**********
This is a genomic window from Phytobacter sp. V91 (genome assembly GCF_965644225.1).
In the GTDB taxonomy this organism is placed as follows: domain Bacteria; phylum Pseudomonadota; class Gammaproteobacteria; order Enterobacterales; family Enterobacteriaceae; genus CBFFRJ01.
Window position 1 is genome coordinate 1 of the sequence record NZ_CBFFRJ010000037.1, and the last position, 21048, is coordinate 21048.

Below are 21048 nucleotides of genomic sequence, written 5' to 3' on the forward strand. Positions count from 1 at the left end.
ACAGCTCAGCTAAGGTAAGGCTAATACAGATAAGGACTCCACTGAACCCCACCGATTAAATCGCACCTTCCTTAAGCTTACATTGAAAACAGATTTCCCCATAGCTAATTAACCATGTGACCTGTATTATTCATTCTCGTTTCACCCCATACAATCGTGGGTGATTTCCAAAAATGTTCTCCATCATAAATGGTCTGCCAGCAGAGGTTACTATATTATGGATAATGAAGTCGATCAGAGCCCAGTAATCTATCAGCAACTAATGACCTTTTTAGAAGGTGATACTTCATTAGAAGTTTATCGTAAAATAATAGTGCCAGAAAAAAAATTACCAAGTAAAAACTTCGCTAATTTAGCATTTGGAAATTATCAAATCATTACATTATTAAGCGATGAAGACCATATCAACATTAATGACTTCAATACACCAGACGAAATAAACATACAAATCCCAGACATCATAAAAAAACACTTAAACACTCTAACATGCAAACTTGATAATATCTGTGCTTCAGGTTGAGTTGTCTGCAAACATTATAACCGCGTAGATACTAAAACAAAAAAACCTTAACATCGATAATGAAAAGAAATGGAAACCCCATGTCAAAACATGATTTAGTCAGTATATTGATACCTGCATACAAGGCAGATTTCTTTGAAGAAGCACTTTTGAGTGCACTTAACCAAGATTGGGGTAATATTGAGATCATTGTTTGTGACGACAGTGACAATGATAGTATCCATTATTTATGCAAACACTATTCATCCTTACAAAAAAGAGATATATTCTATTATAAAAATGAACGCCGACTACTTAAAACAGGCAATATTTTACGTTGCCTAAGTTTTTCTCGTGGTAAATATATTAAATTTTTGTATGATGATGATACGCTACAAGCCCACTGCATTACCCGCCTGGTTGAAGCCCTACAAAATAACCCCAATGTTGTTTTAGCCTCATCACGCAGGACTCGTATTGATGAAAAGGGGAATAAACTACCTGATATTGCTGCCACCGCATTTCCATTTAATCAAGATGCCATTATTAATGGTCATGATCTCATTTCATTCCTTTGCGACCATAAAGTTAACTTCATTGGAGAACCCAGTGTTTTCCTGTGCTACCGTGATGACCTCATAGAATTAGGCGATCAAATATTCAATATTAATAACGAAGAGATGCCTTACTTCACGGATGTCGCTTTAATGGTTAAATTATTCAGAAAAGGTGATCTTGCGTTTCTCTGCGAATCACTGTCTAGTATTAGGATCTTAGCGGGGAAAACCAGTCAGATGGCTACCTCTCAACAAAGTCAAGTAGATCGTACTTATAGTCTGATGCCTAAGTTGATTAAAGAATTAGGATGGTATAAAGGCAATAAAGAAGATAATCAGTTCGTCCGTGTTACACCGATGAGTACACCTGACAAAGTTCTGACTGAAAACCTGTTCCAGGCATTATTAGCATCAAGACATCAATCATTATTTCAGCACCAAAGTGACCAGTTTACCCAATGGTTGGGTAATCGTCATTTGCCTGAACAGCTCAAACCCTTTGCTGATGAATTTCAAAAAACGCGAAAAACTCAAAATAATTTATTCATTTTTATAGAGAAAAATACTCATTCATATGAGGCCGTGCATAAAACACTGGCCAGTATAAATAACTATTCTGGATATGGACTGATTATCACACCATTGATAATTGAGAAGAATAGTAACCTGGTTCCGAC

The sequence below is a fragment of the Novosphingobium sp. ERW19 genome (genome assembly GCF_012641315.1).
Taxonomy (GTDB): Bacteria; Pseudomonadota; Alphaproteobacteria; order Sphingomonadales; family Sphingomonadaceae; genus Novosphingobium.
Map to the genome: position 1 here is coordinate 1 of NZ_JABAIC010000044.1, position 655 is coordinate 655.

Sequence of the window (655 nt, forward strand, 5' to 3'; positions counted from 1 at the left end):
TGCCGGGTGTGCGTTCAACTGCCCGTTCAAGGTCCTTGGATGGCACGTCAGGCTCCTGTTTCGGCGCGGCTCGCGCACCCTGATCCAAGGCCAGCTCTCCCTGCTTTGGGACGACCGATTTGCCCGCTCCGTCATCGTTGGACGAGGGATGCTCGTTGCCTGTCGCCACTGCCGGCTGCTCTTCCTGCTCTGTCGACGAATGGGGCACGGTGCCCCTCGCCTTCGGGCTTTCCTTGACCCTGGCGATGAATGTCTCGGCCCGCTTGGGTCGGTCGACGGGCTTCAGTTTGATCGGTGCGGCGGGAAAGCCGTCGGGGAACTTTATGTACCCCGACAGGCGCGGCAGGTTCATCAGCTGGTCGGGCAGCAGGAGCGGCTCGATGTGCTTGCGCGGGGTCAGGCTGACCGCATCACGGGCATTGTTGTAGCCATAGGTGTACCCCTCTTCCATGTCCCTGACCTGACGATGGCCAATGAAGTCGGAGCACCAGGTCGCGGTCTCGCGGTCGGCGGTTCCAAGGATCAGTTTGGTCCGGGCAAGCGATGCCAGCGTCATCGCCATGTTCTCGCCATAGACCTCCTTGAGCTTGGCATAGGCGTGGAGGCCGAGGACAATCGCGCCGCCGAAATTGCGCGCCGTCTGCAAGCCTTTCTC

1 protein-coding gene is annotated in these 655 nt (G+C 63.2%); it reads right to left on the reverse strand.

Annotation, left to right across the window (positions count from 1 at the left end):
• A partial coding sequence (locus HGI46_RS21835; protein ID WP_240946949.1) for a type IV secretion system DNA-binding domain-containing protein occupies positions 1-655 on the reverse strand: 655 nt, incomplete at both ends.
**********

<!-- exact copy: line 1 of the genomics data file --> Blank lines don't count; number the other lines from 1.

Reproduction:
This is a genomic window from Phytobacter sp. V91 (genome assembly GCF_965644225.1).